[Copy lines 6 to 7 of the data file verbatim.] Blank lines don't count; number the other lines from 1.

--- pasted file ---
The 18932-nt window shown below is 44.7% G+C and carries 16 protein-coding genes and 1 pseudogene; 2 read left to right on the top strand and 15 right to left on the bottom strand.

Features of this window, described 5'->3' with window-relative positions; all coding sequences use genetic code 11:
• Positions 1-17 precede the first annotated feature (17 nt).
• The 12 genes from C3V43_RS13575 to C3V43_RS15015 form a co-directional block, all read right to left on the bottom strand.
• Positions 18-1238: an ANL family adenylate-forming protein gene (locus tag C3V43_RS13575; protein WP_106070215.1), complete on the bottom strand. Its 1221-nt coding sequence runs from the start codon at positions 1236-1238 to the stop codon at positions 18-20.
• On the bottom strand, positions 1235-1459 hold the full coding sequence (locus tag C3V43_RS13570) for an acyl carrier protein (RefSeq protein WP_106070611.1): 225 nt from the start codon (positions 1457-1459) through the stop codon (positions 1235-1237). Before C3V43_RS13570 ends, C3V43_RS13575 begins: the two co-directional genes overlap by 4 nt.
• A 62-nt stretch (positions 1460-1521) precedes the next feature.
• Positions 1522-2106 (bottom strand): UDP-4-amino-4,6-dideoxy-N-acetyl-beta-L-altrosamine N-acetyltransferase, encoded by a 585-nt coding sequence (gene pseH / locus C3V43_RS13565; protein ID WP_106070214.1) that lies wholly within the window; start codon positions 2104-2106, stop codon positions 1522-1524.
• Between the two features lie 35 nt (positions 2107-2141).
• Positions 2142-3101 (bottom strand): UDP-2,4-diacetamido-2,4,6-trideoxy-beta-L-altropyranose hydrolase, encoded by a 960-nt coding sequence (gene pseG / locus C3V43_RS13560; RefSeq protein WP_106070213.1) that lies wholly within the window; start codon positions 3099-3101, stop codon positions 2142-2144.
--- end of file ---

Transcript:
• On the bottom strand, positions 1235-1459 hold the full coding sequence (locus tag C3V43_RS13570) for an acyl carrier protein (RefSeq protein WP_106070611.1): 225 nt from the start codon (positions 1457-1459) through the stop codon (positions 1235-1237). Before C3V43_RS13570 ends, C3V43_RS13575 begins: the two co-directional genes overlap by 4 nt.
• A 62-nt stretch (positions 1460-1521) precedes the next feature.